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Gaming's Latest Crowdfunded Gem Is A 'Kinky Sci-Fi' Game Inspired By Mass Effect

Subverse, a risqué game that will be no stranger to controversy in the future, is nearing the $3,000,000 mark on Kickstarter, already making it one of the highest-funded projects on the crowd-funding site. As of the writing of this article, nine hours remain in the fundraising window for the project, so we will soon know exactly where the project falls in terms of all-high fundraising efforts.

The mechanics of the game are familiar for those who enjoy Sci-Fi creations. The developers at Studio FOW promise to have an engaging story and grid-based combat in Space and in a diverse set of planetary environments. The controversy that is sure to arise will come from the description of the game's settings, "...you get to be the Captain of your very own ship...which is crewed by the sexiest and deadliest waifus you can recruit."  Reactions to this dated method of objectifying women are inevitable, but time will tell if there is any response from other parties.

via: Kickstarter

Even if objections are raised to this kind of female representation in games, the situation is unique here because using Kickstarter is a way of appealing directly to the target audience so they support the development of this specific kind of game. Clearly the people who have participated in the funding of Subverse know exactly what to expect from the finished product, and have voted accordingly with their consumer dollars. Comments on the Kickstarter page have reached nearly 14,000, with the most recent focusing on congratulating the developers for smashing their fund goals, and earlier comments mainly filled with sexually charged ideas and expectations for the game.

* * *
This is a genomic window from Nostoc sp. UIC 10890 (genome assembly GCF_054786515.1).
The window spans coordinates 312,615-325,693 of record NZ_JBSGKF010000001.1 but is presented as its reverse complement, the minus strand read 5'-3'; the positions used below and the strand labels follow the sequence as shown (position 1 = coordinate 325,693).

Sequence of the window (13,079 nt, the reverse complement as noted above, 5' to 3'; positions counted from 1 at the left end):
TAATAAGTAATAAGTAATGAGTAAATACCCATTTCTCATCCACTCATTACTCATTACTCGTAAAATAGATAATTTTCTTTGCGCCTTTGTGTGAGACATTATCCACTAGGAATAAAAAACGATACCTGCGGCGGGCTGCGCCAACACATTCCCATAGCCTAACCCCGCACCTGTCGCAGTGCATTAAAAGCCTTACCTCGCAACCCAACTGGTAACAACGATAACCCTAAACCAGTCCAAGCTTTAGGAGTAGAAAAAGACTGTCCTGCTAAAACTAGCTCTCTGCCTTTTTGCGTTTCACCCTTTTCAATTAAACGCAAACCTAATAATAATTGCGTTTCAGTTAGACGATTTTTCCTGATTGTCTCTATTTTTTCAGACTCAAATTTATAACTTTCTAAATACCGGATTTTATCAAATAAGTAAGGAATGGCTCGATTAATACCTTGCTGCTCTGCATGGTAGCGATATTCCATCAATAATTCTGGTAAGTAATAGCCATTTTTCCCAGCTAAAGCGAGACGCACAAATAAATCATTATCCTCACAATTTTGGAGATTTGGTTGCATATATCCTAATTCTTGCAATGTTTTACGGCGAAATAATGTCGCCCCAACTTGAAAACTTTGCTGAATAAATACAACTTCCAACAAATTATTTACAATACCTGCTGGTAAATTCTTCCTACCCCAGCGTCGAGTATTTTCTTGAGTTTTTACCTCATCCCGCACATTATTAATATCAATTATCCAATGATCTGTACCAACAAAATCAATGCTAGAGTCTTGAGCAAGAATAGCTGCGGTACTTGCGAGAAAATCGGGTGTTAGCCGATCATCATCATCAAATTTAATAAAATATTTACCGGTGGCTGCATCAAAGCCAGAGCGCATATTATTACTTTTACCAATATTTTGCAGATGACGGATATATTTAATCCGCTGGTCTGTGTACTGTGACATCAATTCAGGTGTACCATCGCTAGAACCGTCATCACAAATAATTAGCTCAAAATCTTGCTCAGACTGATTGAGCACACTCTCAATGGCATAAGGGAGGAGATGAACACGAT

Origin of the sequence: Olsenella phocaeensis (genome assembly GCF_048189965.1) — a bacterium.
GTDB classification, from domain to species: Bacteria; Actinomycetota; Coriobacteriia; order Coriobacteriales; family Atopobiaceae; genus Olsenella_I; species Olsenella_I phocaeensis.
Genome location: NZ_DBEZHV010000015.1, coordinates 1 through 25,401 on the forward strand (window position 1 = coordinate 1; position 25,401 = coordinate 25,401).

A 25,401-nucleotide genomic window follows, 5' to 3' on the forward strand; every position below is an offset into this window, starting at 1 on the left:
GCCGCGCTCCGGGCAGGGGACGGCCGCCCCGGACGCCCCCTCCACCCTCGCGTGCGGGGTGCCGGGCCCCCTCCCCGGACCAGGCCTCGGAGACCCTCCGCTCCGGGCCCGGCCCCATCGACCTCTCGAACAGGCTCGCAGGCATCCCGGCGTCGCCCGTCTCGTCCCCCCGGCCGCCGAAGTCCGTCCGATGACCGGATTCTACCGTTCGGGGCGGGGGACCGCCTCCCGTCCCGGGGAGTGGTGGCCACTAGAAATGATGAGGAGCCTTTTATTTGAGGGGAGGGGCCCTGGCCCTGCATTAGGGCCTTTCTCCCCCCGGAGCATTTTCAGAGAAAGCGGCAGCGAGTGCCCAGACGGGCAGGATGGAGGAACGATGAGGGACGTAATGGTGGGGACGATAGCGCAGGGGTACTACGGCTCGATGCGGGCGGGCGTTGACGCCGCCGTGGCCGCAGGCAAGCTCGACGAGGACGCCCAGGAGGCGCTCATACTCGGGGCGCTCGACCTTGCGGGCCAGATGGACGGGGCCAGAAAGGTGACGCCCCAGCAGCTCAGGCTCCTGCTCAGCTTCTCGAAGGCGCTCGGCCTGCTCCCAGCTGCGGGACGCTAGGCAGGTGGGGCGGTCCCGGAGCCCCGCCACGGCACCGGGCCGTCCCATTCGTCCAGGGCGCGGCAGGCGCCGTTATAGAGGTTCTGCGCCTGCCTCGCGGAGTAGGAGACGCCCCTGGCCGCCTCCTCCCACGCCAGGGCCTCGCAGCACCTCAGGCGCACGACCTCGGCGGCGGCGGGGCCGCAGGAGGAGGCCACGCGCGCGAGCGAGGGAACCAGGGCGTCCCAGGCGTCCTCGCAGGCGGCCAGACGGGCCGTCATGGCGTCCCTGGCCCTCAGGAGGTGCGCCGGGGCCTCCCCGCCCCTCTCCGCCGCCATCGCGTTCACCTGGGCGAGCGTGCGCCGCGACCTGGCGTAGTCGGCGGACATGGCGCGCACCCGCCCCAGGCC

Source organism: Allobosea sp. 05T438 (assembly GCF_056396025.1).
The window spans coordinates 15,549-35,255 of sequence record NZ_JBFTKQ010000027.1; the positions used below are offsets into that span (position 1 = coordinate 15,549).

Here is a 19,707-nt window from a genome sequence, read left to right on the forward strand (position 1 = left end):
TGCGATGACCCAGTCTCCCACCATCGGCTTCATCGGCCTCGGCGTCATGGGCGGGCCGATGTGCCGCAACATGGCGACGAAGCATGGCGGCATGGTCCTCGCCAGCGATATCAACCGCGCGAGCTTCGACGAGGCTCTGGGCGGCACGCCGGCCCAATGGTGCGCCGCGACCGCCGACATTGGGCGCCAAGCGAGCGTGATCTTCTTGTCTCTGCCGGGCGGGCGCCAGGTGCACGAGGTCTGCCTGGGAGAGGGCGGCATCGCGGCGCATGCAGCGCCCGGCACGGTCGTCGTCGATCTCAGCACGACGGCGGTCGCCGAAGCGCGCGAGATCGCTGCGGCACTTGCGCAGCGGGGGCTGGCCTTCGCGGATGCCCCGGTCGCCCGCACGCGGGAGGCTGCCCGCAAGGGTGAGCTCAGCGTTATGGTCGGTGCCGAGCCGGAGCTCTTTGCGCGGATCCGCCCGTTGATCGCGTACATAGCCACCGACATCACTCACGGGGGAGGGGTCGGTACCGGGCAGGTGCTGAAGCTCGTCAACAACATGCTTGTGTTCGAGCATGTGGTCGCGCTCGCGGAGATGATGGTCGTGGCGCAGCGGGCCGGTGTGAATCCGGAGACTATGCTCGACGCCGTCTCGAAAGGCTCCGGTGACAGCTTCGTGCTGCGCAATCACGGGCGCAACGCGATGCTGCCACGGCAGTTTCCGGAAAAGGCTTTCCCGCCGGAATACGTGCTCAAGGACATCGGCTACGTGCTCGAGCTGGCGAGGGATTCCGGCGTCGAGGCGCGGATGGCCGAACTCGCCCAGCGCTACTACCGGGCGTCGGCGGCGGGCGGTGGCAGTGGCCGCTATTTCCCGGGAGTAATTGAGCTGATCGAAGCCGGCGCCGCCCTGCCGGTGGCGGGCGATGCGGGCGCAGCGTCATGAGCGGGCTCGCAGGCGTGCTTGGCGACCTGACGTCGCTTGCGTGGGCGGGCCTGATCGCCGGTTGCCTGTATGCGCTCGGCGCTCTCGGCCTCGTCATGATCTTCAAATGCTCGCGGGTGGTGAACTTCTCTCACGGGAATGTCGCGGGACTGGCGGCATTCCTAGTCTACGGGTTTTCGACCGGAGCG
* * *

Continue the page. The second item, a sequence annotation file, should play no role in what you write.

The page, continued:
There have been other games that parody stereotypes and pornographic tropes, most popular and long-lasting perhaps with Leisure Suit Larry in the Land of the Lounge Lizards from 1987. The series has successful in its unchanging plot to bed women over the past three decades, and the most recent additions to the series are available on Steam. Subverse will also be purchasable through Steam, following through on the company's commitment to allow almost anything onto their platform as long as it remains legal.

The real question remains to be answered however: Will Subverse be any good? Kickstarter is no stranger to ambitious, larger-than-life projects that fall flat on their faces. Consider the highest-funded gaming Kickstarter ever, flush with cash, and ready to dominate the world. That was the situation for the Ouya, the Andriod-based micro console developed by Ouya Inc. that was delayed in shipping, poorly made, and absolutely dead on arrival. Success for Subverse will surely entice others to follow suit, whereas failure may keep them away. Time will tell, but one thing is certain, and that is that there is definitely a market for this kind of game, and dollars to push it through to completion.

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One thing is certain, and that is that the success of a game like this could pave the way for others like it in the future.

(Source: PC Gamer)

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